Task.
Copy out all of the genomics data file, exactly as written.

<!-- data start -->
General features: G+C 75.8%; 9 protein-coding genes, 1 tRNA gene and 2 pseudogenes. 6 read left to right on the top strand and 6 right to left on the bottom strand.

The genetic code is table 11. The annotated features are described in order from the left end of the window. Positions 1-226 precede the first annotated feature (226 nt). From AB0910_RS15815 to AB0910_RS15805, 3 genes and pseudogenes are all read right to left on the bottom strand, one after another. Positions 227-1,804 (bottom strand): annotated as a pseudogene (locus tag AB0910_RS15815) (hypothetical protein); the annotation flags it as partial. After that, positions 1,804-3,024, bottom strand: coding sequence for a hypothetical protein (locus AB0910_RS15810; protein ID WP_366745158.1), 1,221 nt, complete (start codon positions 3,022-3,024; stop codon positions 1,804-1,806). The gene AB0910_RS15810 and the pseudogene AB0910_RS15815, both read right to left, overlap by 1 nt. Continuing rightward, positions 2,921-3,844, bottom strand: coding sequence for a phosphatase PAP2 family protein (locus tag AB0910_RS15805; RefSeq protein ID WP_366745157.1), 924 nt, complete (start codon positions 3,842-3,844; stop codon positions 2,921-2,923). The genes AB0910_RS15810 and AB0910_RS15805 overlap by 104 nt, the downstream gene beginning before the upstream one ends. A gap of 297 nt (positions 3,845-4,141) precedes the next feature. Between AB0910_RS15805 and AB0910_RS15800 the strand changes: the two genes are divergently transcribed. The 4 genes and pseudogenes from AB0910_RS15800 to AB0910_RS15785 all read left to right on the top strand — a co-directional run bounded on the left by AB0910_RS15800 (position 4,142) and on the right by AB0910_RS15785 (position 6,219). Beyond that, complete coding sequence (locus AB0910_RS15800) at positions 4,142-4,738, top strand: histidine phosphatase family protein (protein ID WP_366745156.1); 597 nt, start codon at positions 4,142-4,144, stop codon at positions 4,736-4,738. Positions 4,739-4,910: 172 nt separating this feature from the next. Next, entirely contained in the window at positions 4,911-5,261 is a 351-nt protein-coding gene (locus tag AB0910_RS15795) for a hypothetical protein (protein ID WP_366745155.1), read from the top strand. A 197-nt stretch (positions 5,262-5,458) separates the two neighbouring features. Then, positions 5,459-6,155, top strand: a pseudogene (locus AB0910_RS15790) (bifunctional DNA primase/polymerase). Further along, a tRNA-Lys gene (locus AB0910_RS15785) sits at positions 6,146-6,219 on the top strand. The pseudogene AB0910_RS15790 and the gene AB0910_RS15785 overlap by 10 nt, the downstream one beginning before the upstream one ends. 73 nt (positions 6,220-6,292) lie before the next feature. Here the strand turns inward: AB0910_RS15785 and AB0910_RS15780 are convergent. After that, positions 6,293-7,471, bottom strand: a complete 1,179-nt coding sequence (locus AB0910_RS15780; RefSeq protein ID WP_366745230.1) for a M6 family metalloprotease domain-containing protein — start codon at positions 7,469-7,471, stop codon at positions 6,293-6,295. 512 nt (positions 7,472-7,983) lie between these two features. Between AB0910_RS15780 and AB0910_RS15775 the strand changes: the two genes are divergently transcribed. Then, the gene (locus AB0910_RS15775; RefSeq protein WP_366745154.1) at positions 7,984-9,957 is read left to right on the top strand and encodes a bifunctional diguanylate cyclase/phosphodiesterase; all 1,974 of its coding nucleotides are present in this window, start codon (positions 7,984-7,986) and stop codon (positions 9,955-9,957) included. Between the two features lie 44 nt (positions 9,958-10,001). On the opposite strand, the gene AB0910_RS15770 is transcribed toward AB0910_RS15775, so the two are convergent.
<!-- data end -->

General features: G+C 75.8%; 9 protein-coding genes, 1 tRNA gene and 2 pseudogenes. 6 read left to right on the top strand and 6 right to left on the bottom strand.

The genetic code is table 11. The annotated features are described in order from the left end of the window. Positions 1-226 precede the first annotated feature (226 nt). From AB0910_RS15815 to AB0910_RS15805, 3 genes and pseudogenes are all read right to left on the bottom strand, one after another. Positions 227-1,804 (bottom strand): annotated as a pseudogene (locus tag AB0910_RS15815) (hypothetical protein); the annotation flags it as partial. After that, positions 1,804-3,024, bottom strand: coding sequence for a hypothetical protein (locus AB0910_RS15810; protein ID WP_366745158.1), 1,221 nt, complete (start codon positions 3,022-3,024; stop codon positions 1,804-1,806). The gene AB0910_RS15810 and the pseudogene AB0910_RS15815, both read right to left, overlap by 1 nt. Continuing rightward, positions 2,921-3,844, bottom strand: coding sequence for a phosphatase PAP2 family protein (locus tag AB0910_RS15805; RefSeq protein ID WP_366745157.1), 924 nt, complete (start codon positions 3,842-3,844; stop codon positions 2,921-2,923). The genes AB0910_RS15810 and AB0910_RS15805 overlap by 104 nt, the downstream gene beginning before the upstream one ends. A gap of 297 nt (positions 3,845-4,141) precedes the next feature. Between AB0910_RS15805 and AB0910_RS15800 the strand changes: the two genes are divergently transcribed. The 4 genes and pseudogenes from AB0910_RS15800 to AB0910_RS15785 all read left to right on the top strand — a co-directional run bounded on the left by AB0910_RS15800 (position 4,142) and on the right by AB0910_RS15785 (position 6,219). Beyond that, complete coding sequence (locus AB0910_RS15800) at positions 4,142-4,738, top strand: histidine phosphatase family protein (protein ID WP_366745156.1); 597 nt, start codon at positions 4,142-4,144, stop codon at positions 4,736-4,738. Positions 4,739-4,910: 172 nt separating this feature from the next. Next, entirely contained in the window at positions 4,911-5,261 is a 351-nt protein-coding gene (locus tag AB0910_RS15795) for a hypothetical protein (protein ID WP_366745155.1), read from the top strand. A 197-nt stretch (positions 5,262-5,458) separates the two neighbouring features. Then, positions 5,459-6,155, top strand: a pseudogene (locus AB0910_RS15790) (bifunctional DNA primase/polymerase). Further along, a tRNA-Lys gene (locus AB0910_RS15785) sits at positions 6,146-6,219 on the top strand. The pseudogene AB0910_RS15790 and the gene AB0910_RS15785 overlap by 10 nt, the downstream one beginning before the upstream one ends. 73 nt (positions 6,220-6,292) lie before the next feature. Here the strand turns inward: AB0910_RS15785 and AB0910_RS15780 are convergent. After that, positions 6,293-7,471, bottom strand: a complete 1,179-nt coding sequence (locus AB0910_RS15780; RefSeq protein ID WP_366745230.1) for a M6 family metalloprotease domain-containing protein — start codon at positions 7,469-7,471, stop codon at positions 6,293-6,295. 512 nt (positions 7,472-7,983) lie between these two features. Between AB0910_RS15780 and AB0910_RS15775 the strand changes: the two genes are divergently transcribed. Then, the gene (locus AB0910_RS15775; RefSeq protein WP_366745154.1) at positions 7,984-9,957 is read left to right on the top strand and encodes a bifunctional diguanylate cyclase/phosphodiesterase; all 1,974 of its coding nucleotides are present in this window, start codon (positions 7,984-7,986) and stop codon (positions 9,955-9,957) included. Between the two features lie 44 nt (positions 9,958-10,001). On the opposite strand, the gene AB0910_RS15770 is transcribed toward AB0910_RS15775, so the two are convergent.